Kids Wonder ‘If I Ran the Circus’ at Miquon Conference week

By Wendy Leitner-Sieber

If we only taught skills, school would not be very interesting. At Miquon we believe children learn by doing, and that hands-on experiences stimulate their desire to learn. That’s why much of the Miquon program gives our students a chance not only to learn new skills, but also ample time to put those skills into use. 

One of the occasions this is evident is during conference week. Twice a year, Miquon conference week offers children something a little different: it’s a chance to delve deeply into a particular study, with the entire week’s activities focused on one topic. Everything — math, language arts, social studies, and specialist time — is structured around supporting that specific study or theme, with plenty of hands-on learning, special texts, excursions, and more to help the children come to a deeper understanding of something new.

For Spring Conference Week, our first and second grade group studied the circus.  The topic provided us with plenty of reading and writing material to expand on our language arts work, traditional midway games helped students practice their addition skills, and even time for balancing, tumbling and cartwheels, and juggling provided experiential learning for our children.

We shared many read alouds during the week, including You See a Circus, I See… by Mike Downs, which illustrated the behind-the-scenes happenings of a circus; Sidewalk Circus by Paul Fleischman, which showed how the happenings on a city street can mimic the happenings in a circus; Circus by Lois Ehlert, where the cut paper illustrations were simply spectacular; and If I Ran the Circus, a Dr. Seuss classic that affords kids the chance to hone their phonemic awareness through the author’s silly rhyming narrative.

The circus study also provided us a chance to explore the arts, including a read of Sandy’s Circus by Tanya Lee Stone, where we met Alexander Calder, who created miniature circus performances from wire and other recyclable scraps we at Miquon call “beautiful junk.” Later, after discussing advertising a circus and what might be included on a circus poster, and seeing many examples of vintage circus posters, the children created circus posters of their own.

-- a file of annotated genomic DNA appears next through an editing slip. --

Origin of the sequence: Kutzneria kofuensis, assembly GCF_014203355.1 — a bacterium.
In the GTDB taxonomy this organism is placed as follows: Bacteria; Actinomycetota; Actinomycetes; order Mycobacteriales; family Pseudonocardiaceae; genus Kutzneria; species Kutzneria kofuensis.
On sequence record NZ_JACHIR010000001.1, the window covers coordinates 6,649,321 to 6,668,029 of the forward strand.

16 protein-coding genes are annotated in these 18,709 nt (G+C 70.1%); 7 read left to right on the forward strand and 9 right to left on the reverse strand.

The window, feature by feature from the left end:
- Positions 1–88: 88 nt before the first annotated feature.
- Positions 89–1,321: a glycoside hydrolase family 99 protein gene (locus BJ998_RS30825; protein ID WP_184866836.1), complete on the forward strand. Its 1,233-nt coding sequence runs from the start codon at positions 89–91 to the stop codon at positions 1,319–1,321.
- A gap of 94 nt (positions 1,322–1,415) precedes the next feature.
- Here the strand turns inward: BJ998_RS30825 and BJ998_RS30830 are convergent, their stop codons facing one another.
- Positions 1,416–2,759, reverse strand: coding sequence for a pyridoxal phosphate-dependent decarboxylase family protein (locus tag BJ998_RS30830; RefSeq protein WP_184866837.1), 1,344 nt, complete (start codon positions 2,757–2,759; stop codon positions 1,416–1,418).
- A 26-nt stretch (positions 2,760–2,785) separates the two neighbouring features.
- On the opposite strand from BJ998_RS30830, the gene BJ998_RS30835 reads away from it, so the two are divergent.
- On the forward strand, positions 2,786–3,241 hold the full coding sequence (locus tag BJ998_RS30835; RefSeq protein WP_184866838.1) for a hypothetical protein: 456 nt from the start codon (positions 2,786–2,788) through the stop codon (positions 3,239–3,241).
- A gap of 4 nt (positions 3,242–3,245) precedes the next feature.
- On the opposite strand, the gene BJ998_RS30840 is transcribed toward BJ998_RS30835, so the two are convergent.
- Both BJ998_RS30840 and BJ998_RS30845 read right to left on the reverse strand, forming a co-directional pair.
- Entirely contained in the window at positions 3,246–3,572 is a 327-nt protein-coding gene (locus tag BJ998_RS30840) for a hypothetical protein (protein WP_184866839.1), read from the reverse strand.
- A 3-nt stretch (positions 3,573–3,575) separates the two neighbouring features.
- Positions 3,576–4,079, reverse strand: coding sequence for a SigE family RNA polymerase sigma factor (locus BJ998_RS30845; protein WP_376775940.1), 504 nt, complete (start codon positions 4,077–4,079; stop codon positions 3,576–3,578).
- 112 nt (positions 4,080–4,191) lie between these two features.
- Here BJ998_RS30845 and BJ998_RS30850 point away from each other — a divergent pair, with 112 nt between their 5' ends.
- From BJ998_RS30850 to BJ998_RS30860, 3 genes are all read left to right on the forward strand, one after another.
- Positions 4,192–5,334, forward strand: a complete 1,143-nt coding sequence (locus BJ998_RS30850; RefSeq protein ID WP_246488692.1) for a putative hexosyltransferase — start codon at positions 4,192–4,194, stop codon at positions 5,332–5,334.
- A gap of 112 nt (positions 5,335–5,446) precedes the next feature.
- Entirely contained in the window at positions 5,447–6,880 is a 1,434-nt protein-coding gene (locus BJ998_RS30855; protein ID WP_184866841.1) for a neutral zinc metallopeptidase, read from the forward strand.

Two poetry projects were completed during the week. The first was standard prose, where the children chose a topic to write about, wrote a rough draft of their poem, edited the format, checked spelling, made any revisions, and then rewrote and illustrated a final draft. The second was an acrostic poem, where the children chose a circus-related word, wrote it on vertically formatted paper, and then chose other circus-related words that started with each letter of the original chosen word. Another writing project was related to the story Sidewalk Circus, where the children went out onto the campus and found a place that could be part of a circus, which included the swings, different trees, the monkey bars, and even the creek. Following this, the children practiced their describing words (adjectives) in writing and illustrating their spot.

We know that experiential learning creates better understanding. If children are able to experience something themselves, it becomes more meaningful to them. At Miquon we see this every day — when children feel they are a part of something, they buy into it, they want to be a part of it, and they are motivated to participate and learn.

With this idea in mind, we set up a circus midway so students could practice their addition skills while compiling their scores on each game. The children moved among four classic midway games: the Bean Bag Toss, the Ring Toss, the Knock Down the Cups, and Bowling. The children had three tries at each game, and kept track of their scores on a tally sheet. In adding their scores together for a total, the students were able to experience the games as well as apply their math skills in a meaningful context.

Nowhere was experiential learning more tangible than working with Lisa, our PE teacher who was my teaching partner for the week. She created circus “acts” for the children to participate in with the hope of developing some mastery. She set up an array of balancing activities including balance boards, ostrich feathers, spinning plates, and soft stepping stones. The children enjoyed several juggling areas, the diabolo, juggling pins, and small hoops. The final area was acrobatics, where Lisa set up a tumbling run and encouraged the children to try their hands — well actually, feet — at cartwheels.

We had an amazing week, and the children were happily worn out at the end of each day. We learned a lot about the circus, its history, and trends in circuses today. The children were enthusiastic, engaged, creative, and had a lot of fun throughout.



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